Ham Helsing is the descendant of a long line of adventurers and monster hunters—who don’t often live to rest on their laurels. Ham has always been the odd pig out, preferring to paint or write poetry instead of inventing dangerous (dumb) new ways to catch dangerous creatures. 

His brother Chad was the daredevil carrying on the family legacy of leaping before looking, but after his death, it’s down to Ham. Reluctantly, he sets out on his first assignment, to hunt a vampire. But Ham soon learns that people aren’t always what they seem and that you need a good team around you to help save your bacon!

(POST-IT SAYS: Cute art, wacky characters and story, and fast-paced adventure will please especially those readers who like energetic silliness. Good fun!)

What Lives in the Woods by Lindsay Currie (ISBN-13: 9781728245720 Publisher: Sourcebooks Publication date: 09/14/2021, Ages 10-14)

For fans of Small Spaces and the Goosebumps series by R.L Stine comes a chilling ghost story about a girl living in the decrepit and creepy mansion, who discovers something in the woods is after her.

All Ginny Anderson wants from her summer is to sleep in, attend a mystery writing workshop, and spend time with her best friend. But when Ginny’s father—a respected restoration expert in Chicago—surprises the family with a month-long trip to Michigan, everything changes. They aren’t staying in a hotel like most families would. No, they’re staying in a mansion. A twenty-six room, century-old building surrounded by dense forest. Woodmoor Manor.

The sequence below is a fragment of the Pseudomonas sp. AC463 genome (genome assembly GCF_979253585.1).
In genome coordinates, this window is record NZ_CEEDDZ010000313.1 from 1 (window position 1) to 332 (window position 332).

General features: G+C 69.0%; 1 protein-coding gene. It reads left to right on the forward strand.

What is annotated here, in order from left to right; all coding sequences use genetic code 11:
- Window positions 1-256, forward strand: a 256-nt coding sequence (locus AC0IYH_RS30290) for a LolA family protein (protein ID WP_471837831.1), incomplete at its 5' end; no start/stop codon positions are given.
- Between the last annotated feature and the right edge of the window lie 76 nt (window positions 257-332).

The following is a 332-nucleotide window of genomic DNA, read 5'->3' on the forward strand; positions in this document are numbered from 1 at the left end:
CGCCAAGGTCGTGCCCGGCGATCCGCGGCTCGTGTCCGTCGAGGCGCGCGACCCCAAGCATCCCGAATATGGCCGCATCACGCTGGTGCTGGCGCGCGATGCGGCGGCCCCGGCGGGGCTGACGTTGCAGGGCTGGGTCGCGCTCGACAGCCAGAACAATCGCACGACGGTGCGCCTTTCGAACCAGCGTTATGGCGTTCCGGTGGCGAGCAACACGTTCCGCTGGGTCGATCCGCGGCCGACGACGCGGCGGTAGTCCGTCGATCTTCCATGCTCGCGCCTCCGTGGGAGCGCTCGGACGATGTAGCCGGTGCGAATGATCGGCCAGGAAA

But unfortunately, the mansion has more problems than a little peeling wallpaper. Locals claim the surrounding woods are inhabited by mutated creatures with glowing eyes. And some say campers routinely disappear in the woods, never to be seen again.

As terrifying as it sounds, Ginny can’t shake the feeling that there’s something darker . . . another story she hasn’t been told. When the creaky floors and shadowy corners of the mansion seem to take on a life of their own, Ginny uncovers the wildest mystery of all: There’s more than one legend roaming Saugatuck, Michigan, and they definitely aren’t after campers.

It’s after her.

(POST-IT SAYS: We always need more scary/horror MG books! Paranormal creepiness, a mystery, and a truly spooky vibe. Great friendships/relationships and Ginny is an excellent and determined main character.)